The coastal zone is one of the most densely populated areas
globally because of favourable locational factors, yet it is an area of
immense environmental value. This topic allows students to carry
out detailed studies of contrasting coastal environments at a local/
small scale, exploring competing and conflicting land uses, and
evaluating the pressures created by development. It considers how
vulnerable and valuable coastlines face a growing physical risk from
rapid coastal erosion and coastal flooding. It provides an overview
of coastal management, looking at protection and conservation
strategies for the present and the future.
Section 1 – topic breakdown
Section 2 – revision notes
Section 3 – some case studies
Section 4 – past exam questions
Section 5 – Revision tips
Section 1 - TOPIC BREAKDOWN
COMPETITION FOR COASTS
Why is the coastal zone so favoured for development?
1. Understand how physical factors create variety in a range of
different coastal environments.
· Understand the range of natural (physical) factors that influence coastal environments and their value eg geology, geomorphology and ecosystems.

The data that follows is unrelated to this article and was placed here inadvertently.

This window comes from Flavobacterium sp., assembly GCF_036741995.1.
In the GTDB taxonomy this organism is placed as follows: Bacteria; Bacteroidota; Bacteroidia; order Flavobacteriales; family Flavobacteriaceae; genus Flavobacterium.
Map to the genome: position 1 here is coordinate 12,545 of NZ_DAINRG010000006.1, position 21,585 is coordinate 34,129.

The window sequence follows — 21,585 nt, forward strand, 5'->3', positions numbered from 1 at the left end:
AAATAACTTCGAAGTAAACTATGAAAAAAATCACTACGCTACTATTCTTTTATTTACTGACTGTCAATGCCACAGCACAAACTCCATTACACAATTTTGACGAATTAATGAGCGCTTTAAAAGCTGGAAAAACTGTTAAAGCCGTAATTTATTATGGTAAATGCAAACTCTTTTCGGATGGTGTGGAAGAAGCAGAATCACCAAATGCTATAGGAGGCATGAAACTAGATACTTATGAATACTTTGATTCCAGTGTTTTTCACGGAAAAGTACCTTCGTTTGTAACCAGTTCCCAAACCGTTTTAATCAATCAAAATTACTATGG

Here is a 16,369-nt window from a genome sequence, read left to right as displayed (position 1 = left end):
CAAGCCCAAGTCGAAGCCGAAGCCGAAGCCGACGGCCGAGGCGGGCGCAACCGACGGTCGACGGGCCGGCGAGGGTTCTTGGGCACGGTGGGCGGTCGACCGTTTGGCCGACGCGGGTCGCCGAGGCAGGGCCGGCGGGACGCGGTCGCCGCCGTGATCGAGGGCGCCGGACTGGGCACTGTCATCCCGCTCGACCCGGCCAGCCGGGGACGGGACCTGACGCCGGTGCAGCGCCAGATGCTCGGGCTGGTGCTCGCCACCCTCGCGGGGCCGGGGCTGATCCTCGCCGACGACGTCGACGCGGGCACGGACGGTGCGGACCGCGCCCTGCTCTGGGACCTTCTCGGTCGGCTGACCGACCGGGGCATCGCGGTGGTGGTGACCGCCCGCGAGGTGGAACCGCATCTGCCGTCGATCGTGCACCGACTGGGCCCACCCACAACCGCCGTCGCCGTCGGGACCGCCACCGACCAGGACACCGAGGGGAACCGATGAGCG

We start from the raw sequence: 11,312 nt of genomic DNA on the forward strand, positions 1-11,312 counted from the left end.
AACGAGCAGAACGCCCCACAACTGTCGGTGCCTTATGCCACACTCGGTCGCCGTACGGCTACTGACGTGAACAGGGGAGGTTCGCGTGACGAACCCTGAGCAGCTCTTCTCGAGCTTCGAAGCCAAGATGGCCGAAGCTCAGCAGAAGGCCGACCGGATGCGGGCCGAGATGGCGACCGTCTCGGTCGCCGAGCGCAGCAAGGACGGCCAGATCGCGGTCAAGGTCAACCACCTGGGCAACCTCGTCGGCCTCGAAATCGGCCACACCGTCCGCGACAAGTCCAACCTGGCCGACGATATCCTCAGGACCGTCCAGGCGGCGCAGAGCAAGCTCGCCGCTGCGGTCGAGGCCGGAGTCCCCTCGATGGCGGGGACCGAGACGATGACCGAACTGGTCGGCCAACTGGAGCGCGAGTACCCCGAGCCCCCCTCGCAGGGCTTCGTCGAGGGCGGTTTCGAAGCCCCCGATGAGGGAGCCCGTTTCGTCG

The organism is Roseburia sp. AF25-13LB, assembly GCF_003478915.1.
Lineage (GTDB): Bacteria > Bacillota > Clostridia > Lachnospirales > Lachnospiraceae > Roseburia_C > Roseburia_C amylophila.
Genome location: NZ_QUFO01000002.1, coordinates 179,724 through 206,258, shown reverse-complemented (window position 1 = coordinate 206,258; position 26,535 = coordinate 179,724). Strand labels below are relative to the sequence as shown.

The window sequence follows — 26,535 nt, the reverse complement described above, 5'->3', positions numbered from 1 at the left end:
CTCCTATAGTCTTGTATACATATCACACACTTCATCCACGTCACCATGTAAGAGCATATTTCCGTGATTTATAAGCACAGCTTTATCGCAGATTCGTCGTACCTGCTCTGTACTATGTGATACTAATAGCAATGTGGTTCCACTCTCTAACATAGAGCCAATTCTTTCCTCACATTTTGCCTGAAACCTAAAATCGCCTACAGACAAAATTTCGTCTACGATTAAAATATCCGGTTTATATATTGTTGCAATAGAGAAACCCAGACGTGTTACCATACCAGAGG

2. Understand the factors which have led to exponential population growth in some coastal environments.
· Flat land, soil fertility, equable climate, and biodiversity potential for fishing, recreation/tourism, industrial and port development and accessibility.
3. Develop an awareness of the exponential population growth
in accessible and popular coastal areas.
4. Be aware of the Fieldwork and research you would carry out to show how these factors have shaped the development and growth of contrasting crowded coasts over time.
COPING WITH THE PRESSURE
How do various coastal developments create competition and conflict?
How can these pressures be resolved?
1. Know how development can lead to patterns of zoning in coastal areas and how competition for space puts pressure on coastal environments.
2. Be aware of the Fieldwork and research into the pressures on the coast when development and conservation meet head on including: the overuse of resources, pollution, other developments, the destruction of high-value coastal habitats.
3. There are economic benefits and environmental costs to coastal development which influence the success of the development equation and involve the views of stakeholders and their conflicting needs.
· Explore a suitable case study eg Dibden Bay to assess the beneficial economic impacts of development against the environmental costs (using, eg CBA and Environmental Impact Assessment)
· examining the views and objectives of interested parties (using conflict matrices and values analysis).
How is coastal development increasingly at risk from and vulnerable to
1. The growing level of coastal development faces increasing risks from coastal erosion and flooding because of: rapid coastal erosion along vulnerable coasts the impact of rising sea levels in areas of dense population and high value installations, particularly those that may be subject to tsunamis and storm surges.
2. Develop an awareness of how coastal environments are threatened by the growing incidence of coastal hazards…